Daena (din in modern Persian and meaning "that which is seen") is representative of the sum of one's spiritual conscience and attributes, which through one's choice Asha is either strengthened or weakened in the Daena. Traditionally, the manthras, spiritual prayer formulas, are believed to be of immense power and the vehicles of Asha and creation used to maintain good and fight evil. Daena should not be confused with the fundamental principle of Asha, believed to be the cosmic order which governs and permeates all existence, and the concept of which governed the life of the ancient Indo-Iranians. For these, asha was the course of everything observable—the motion of the planets and astral bodies; the progression of the seasons; and the pattern of daily nomadic herdsman life, governed by regular metronomic events such as sunrise and sunset, and was strengthened through truth-telling and following the Threefold Path.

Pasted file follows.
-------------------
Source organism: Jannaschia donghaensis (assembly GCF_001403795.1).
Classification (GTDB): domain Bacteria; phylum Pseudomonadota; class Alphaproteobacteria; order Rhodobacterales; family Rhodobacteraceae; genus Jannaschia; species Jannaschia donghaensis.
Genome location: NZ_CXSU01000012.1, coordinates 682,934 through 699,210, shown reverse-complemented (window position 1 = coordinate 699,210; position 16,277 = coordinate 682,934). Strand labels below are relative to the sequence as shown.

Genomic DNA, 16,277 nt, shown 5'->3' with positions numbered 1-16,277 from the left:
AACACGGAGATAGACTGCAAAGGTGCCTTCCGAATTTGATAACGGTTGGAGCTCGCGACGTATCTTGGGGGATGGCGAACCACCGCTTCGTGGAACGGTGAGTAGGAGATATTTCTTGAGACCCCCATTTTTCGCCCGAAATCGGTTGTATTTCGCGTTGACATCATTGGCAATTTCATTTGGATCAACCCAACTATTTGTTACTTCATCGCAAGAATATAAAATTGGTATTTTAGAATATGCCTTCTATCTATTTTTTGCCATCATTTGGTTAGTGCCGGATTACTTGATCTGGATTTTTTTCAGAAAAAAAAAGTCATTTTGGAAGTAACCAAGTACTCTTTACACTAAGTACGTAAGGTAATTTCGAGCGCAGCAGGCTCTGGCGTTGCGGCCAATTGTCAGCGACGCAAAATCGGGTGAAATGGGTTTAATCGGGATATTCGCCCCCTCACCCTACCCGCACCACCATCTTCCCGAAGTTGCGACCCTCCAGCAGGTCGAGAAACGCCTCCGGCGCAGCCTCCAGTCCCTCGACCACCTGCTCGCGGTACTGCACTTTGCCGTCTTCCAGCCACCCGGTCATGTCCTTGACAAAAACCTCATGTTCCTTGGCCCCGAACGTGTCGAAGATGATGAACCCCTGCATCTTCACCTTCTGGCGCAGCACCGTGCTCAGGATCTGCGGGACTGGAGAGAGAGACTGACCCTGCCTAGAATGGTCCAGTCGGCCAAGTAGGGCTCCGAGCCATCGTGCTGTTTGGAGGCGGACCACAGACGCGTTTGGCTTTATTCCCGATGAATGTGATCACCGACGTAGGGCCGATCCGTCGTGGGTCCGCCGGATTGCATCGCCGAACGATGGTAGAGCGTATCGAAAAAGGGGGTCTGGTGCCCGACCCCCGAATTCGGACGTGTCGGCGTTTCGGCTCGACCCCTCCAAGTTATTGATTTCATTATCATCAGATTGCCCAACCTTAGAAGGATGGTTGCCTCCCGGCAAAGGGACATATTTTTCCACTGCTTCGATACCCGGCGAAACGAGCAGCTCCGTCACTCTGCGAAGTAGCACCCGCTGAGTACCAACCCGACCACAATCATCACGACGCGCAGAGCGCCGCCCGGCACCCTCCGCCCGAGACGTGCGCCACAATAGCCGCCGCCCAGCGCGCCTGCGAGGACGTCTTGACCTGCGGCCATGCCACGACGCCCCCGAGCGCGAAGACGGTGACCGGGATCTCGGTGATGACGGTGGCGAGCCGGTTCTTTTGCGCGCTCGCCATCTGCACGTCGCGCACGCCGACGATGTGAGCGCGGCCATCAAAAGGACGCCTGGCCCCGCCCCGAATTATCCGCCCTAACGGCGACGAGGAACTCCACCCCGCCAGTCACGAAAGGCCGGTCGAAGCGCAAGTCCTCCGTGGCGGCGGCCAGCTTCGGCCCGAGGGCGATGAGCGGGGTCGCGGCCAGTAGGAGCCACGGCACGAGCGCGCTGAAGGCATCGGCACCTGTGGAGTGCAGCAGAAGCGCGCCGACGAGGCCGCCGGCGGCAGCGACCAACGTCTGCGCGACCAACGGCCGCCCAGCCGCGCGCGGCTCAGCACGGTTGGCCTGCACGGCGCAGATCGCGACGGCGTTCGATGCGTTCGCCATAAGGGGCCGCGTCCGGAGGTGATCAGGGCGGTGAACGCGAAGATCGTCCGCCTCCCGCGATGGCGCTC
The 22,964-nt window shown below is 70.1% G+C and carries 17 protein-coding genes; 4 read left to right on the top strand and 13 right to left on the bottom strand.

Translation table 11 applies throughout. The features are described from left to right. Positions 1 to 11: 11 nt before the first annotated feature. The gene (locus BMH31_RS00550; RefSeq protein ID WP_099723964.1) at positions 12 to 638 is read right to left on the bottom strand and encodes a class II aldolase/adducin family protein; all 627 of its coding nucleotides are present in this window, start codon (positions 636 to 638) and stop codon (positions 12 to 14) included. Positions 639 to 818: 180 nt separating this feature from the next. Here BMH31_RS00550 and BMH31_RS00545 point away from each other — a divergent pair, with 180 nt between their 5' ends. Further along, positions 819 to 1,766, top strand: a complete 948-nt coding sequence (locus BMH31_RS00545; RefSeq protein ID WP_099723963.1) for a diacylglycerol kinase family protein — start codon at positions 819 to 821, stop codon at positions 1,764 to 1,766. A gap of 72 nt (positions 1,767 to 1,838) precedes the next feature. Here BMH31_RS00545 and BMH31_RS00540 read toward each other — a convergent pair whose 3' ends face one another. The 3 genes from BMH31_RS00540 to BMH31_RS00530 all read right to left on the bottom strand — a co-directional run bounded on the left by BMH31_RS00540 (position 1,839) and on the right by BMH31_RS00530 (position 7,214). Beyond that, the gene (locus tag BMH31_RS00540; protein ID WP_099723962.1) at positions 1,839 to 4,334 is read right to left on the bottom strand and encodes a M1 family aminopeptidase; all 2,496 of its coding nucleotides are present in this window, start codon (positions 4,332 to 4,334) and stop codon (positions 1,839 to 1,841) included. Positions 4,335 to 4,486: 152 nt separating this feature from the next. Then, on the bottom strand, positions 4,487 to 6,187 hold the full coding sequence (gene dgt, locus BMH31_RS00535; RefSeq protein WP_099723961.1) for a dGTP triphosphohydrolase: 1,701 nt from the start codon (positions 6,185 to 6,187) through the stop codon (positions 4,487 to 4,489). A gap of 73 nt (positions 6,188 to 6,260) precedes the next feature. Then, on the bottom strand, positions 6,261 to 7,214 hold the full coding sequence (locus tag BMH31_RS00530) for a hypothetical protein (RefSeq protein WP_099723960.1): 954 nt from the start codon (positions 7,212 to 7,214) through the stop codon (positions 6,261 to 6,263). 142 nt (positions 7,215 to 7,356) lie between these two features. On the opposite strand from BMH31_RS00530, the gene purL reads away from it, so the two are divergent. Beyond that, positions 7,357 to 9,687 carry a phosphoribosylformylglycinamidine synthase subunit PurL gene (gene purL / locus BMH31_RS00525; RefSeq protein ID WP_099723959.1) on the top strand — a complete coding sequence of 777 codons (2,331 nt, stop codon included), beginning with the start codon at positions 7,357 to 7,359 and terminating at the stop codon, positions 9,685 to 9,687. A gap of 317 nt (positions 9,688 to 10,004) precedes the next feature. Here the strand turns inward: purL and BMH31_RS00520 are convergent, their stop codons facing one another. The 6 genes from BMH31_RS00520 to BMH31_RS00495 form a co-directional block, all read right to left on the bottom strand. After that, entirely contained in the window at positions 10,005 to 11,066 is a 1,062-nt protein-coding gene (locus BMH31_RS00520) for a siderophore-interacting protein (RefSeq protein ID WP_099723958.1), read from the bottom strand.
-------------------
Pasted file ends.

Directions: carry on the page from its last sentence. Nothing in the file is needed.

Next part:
All physical creation (getig) was thus determined to run according to a master plan—inherent to Ahura Mazda—and violations of the order (druj) were violations against creation, and thus violations against Ahura Mazda. This concept of asha versus the druj should not be confused with Western and especially Abrahamic notions of good versus evil, for although both forms of opposition express moral conflict, the asha versus druj concept is more systemic and less personal, representing, for instance, chaos (that opposes order); or "uncreation", evident as natural decay (that opposes creation); or more simply "the lie" (that opposes truth and goodness). Moreover, in the role as the one uncreated creator of all, Ahura Mazda is not the creator of druj, which is "nothing", anti-creation, and thus (likewise) uncreated and developed as the antithesis of existence through choice.

A Parsi Wedding, 1905